Milpitas elected officials along with VTA and BART officials opened the city’s BART station and VTA transit hub Friday, marking a moment decades in the making.
Officially named the Milpitas Transit Center, the center will feature a BART station, a VTA bus hub, and quick access to VTA’s light rail system.
Plans for BART to come to Silicon Valley have been bandied around since the 1980s, and possibly even earlier. An official joint project between BART and VTA finally broke ground in 2012, when officials decided the new Milpitas station would be located at the intersection of Montague Expressway and Great Mall Parkway.
After a series of delays that pushed the opening date back four years from 2016, the $2.3 billion, 10-mile project is now open to the public.
“This beautiful, beautiful station represents a vision for five-plus counties,” said Lateefah Simon, president of BART’s board of directors, about the station. “The Bay Area is so thankful for the dreamers, for the people of faith who thought in something that could possibly happen outside of [their] lifetime.”
Elected officials and transportation dignitaries opened the ceremonies by cutting a ribbon at the new Berryessa Station in San Jose, and took the area’s first BART train ride to Milpitas, where another ribbon-cutting ceremony was held.
Milpitas elected officials were able to ride the inaugural outbound train from the city to the Berryessa station.
The Berryessa and Milpitas stations mark the completion of the first in a two-phase expansion into the South Bay. Phase two will eventually bring BART to Santa Clara and Downtown San Jose by the mid-to-late 2020s, according to the VTA website.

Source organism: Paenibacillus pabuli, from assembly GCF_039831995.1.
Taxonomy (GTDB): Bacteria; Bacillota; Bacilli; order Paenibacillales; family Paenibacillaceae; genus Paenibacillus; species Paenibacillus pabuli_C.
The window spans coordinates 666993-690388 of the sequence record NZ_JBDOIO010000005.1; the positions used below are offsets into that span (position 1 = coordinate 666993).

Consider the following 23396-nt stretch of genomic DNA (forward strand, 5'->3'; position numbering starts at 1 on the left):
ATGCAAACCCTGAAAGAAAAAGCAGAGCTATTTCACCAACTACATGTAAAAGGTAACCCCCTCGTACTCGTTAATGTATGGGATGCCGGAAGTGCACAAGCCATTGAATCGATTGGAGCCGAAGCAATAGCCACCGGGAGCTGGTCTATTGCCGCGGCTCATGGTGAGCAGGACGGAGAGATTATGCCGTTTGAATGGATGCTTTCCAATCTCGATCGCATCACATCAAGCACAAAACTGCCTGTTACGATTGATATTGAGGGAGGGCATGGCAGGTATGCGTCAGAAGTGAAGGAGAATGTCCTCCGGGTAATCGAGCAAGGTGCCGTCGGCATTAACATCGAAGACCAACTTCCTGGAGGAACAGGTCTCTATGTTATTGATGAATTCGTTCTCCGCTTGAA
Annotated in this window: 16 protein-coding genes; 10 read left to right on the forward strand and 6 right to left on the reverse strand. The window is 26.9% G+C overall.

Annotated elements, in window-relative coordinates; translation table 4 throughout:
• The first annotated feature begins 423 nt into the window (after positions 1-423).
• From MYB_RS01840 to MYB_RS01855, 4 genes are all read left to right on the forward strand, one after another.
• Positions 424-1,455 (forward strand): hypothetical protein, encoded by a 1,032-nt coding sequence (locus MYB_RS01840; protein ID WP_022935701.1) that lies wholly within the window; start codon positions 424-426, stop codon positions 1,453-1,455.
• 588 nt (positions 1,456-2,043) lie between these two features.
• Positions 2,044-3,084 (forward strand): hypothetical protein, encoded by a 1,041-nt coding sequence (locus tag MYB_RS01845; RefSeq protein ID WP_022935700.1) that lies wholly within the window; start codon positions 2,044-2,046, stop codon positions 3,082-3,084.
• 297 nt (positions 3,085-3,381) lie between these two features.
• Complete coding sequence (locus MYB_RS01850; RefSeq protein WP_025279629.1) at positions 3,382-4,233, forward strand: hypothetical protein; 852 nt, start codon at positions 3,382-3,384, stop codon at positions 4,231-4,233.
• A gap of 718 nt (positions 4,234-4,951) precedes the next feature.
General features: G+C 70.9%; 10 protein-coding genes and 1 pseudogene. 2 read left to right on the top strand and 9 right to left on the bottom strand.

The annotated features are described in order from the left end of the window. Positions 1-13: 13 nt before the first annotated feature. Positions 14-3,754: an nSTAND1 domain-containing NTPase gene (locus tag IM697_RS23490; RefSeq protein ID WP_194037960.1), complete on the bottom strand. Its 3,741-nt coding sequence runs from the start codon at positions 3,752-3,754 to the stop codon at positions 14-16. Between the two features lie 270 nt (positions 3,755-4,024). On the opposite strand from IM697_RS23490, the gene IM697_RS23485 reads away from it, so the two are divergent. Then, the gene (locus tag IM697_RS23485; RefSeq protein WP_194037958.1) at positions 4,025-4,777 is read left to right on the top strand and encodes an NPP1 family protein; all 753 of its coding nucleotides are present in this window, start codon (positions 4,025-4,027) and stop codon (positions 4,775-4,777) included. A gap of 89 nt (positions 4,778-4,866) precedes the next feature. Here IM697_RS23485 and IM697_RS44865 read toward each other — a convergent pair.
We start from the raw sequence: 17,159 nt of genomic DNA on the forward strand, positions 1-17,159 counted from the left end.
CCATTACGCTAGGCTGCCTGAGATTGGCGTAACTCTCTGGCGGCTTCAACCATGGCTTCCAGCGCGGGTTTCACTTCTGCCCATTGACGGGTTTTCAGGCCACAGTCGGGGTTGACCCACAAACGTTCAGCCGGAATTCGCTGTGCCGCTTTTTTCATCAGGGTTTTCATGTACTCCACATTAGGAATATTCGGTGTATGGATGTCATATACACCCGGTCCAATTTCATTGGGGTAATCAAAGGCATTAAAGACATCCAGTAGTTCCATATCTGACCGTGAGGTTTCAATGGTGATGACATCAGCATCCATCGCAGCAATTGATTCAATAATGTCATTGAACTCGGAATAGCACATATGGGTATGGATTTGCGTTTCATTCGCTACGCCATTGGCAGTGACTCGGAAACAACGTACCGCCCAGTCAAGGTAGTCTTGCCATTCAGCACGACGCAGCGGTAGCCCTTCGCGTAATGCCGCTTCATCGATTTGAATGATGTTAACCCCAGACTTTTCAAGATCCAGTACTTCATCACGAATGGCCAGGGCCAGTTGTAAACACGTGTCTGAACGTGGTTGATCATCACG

“The partnership right now between BART and VTA could be held up as how transit agencies and agencies in general are working together to deliver for the public,” said Robert Powers, the general manager of BART at Friday’s ribbon-cutting ceremony.
Both the new Berryessa and Milpitas stations offer ample parking: more than 1,500 spots at Berryessa and more than 1,600 spots at Milpitas. Parking will cost $3 a day or $50 a month. There will also be room for approximately 200 bikes.
Trains will depart every 30 minutes on weekdays, every 20 minutes on Saturdays, and every 24 minutes on Sundays, according to the transit system’s website.
Ridership on BART has plummeted since the state-implemented stay-at-home orders in March to combat COVID-19, although numbers have risen slightly in recent weeks. That’s led BART to present a limited schedule at Milpitas and across its stations.
Still, amid the pandemic and a small-scale opening, project officials were in high spirits.
“BART to Silicon Valley reflects the hope and the optimism of this region,” said VTA Chair and Santa Clara County Board of Supervisors President Cindy Chavez.
Service will open to the public on Saturday, June 13. BART, VTA, and regional officials strongly recommend that the public only use the new station for essential trips and continue to follow social distancing guidelines.